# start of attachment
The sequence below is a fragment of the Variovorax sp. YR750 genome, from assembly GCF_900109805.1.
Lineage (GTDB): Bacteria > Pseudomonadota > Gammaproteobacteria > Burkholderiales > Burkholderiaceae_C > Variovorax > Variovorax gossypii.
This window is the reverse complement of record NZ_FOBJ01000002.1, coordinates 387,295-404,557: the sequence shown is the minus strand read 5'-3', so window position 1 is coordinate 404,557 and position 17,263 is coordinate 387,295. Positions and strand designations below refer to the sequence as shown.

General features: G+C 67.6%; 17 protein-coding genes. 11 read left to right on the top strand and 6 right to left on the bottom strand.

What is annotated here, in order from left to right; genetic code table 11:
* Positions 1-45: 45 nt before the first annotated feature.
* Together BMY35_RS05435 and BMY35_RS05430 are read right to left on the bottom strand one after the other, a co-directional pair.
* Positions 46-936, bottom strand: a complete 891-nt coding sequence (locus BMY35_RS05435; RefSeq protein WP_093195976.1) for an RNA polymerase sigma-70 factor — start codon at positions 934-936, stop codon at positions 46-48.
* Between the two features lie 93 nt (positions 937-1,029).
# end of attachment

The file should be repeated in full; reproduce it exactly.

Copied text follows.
The sequence below is a fragment of the Variovorax sp. YR750 genome, from assembly GCF_900109805.1.
Lineage (GTDB): Bacteria > Pseudomonadota > Gammaproteobacteria > Burkholderiales > Burkholderiaceae_C > Variovorax > Variovorax gossypii.
This window is the reverse complement of record NZ_FOBJ01000002.1, coordinates 387,295-404,557: the sequence shown is the minus strand read 5'-3', so window position 1 is coordinate 404,557 and position 17,263 is coordinate 387,295. Positions and strand designations below refer to the sequence as shown.

General features: G+C 67.6%; 17 protein-coding genes. 11 read left to right on the top strand and 6 right to left on the bottom strand.

What is annotated here, in order from left to right; genetic code table 11:
* Positions 1-45: 45 nt before the first annotated feature.
* Together BMY35_RS05435 and BMY35_RS05430 are read right to left on the bottom strand one after the other, a co-directional pair.
* Positions 46-936, bottom strand: a complete 891-nt coding sequence (locus BMY35_RS05435; RefSeq protein WP_093195976.1) for an RNA polymerase sigma-70 factor — start codon at positions 934-936, stop codon at positions 46-48.
* Between the two features lie 93 nt (positions 937-1,029).